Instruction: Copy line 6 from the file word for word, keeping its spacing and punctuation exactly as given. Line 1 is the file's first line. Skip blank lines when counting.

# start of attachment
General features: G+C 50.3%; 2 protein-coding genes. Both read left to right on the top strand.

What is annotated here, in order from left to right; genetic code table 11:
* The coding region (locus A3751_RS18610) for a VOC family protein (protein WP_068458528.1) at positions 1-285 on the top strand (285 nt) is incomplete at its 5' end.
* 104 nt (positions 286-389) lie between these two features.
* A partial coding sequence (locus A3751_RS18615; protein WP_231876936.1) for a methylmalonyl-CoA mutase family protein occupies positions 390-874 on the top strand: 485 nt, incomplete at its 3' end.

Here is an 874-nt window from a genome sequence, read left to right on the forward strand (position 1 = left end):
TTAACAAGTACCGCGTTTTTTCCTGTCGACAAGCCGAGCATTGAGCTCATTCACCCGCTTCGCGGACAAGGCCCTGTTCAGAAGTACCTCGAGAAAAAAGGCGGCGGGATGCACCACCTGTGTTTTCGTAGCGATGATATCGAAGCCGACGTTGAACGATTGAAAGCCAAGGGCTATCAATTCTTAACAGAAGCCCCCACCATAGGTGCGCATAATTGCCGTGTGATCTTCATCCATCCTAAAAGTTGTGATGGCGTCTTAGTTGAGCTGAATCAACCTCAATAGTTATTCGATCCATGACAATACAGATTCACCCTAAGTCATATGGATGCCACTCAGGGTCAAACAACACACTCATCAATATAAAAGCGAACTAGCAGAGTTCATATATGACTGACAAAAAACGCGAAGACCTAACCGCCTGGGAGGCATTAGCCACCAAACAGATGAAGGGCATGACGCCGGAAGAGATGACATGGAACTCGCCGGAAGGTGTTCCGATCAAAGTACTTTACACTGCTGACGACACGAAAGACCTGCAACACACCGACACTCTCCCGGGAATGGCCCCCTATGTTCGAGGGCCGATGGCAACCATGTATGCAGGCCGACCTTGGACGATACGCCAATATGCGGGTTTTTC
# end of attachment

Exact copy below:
Here is an 874-nt window from a genome sequence, read left to right on the forward strand (position 1 = left end):